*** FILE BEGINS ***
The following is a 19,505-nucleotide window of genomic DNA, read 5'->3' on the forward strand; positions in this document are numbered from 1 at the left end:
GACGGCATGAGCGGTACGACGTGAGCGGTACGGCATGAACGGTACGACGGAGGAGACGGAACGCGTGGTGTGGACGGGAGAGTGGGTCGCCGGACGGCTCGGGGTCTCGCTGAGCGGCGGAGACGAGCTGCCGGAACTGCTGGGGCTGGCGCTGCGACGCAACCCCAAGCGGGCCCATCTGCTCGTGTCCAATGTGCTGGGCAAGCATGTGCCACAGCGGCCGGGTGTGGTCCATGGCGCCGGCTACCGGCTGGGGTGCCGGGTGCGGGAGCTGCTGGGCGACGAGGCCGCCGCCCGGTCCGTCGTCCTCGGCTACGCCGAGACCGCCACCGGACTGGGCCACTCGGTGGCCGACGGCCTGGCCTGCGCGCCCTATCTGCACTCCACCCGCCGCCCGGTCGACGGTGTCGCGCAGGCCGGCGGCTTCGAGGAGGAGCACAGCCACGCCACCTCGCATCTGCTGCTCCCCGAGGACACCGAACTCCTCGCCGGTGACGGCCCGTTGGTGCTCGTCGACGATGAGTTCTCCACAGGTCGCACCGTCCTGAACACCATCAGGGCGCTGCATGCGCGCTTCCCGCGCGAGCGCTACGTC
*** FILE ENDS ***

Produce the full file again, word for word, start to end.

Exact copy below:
The following is a 19,505-nucleotide window of genomic DNA, read 5'->3' on the forward strand; positions in this document are numbered from 1 at the left end:
GACGGCATGAGCGGTACGACGTGAGCGGTACGGCATGAACGGTACGACGGAGGAGACGGAACGCGTGGTGTGGACGGGAGAGTGGGTCGCCGGACGGCTCGGGGTCTCGCTGAGCGGCGGAGACGAGCTGCCGGAACTGCTGGGGCTGGCGCTGCGACGCAACCCCAAGCGGGCCCATCTGCTCGTGTCCAATGTGCTGGGCAAGCATGTGCCACAGCGGCCGGGTGTGGTCCATGGCGCCGGCTACCGGCTGGGGTGCCGGGTGCGGGAGCTGCTGGGCGACGAGGCCGCCGCCCGGTCCGTCGTCCTCGGCTACGCCGAGACCGCCACCGGACTGGGCCACTCGGTGGCCGACGGCCTGGCCTGCGCGCCCTATCTGCACTCCACCCGCCGCCCGGTCGACGGTGTCGCGCAGGCCGGCGGCTTCGAGGAGGAGCACAGCCACGCCACCTCGCATCTGCTGCTCCCCGAGGACACCGAACTCCTCGCCGGTGACGGCCCGTTGGTGCTCGTCGACGATGAGTTCTCCACAGGTCGCACCGTCCTGAACACCATCAGGGCGCTGCATGCGCGCTTCCCGCGCGAGCGCTACGTC